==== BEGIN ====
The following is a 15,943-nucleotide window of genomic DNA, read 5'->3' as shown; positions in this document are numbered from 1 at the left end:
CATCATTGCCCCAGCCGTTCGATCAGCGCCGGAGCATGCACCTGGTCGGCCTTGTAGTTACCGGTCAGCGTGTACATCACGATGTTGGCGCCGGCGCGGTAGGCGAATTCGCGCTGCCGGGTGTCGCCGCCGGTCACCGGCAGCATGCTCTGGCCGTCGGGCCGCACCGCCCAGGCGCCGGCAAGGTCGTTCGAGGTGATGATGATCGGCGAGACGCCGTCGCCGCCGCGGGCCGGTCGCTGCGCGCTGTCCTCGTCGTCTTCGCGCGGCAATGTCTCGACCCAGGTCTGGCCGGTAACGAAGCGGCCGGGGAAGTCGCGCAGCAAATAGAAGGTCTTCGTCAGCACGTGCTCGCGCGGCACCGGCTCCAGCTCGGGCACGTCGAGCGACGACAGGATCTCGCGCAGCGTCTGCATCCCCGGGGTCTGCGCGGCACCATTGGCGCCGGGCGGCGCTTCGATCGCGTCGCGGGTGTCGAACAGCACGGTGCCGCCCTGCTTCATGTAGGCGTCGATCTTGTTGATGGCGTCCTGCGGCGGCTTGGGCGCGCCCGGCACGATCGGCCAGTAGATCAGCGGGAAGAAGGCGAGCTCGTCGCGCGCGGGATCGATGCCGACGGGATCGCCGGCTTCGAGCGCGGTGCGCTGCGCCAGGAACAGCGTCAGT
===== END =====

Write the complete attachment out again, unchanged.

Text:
The following is a 15,943-nucleotide window of genomic DNA, read 5'->3' as shown; positions in this document are numbered from 1 at the left end:
CATCATTGCCCCAGCCGTTCGATCAGCGCCGGAGCATGCACCTGGTCGGCCTTGTAGTTACCGGTCAGCGTGTACATCACGATGTTGGCGCCGGCGCGGTAGGCGAATTCGCGCTGCCGGGTGTCGCCGCCGGTCACCGGCAGCATGCTCTGGCCGTCGGGCCGCACCGCCCAGGCGCCGGCAAGGTCGTTCGAGGTGATGATGATCGGCGAGACGCCGTCGCCGCCGCGGGCCGGTCGCTGCGCGCTGTCCTCGTCGTCTTCGCGCGGCAATGTCTCGACCCAGGTCTGGCCGGTAACGAAGCGGCCGGGGAAGTCGCGCAGCAAATAGAAGGTCTTCGTCAGCACGTGCTCGCGCGGCACCGGCTCCAGCTCGGGCACGTCGAGCGACGACAGGATCTCGCGCAGCGTCTGCATCCCCGGGGTCTGCGCGGCACCATTGGCGCCGGGCGGCGCTTCGATCGCGTCGCGGGTGTCGAACAGCACGGTGCCGCCCTGCTTCATGTAGGCGTCGATCTTGTTGATGGCGTCCTGCGGCGGCTTGGGCGCGCCCGGCACGATCGGCCAGTAGATCAGCGGGAAGAAGGCGAGCTCGTCGCGCGCGGGATCGATGCCGACGGGATCGCCGGCTTCGAGCGCGGTGCGCTGCGCCAGGAACAGCGTCAGT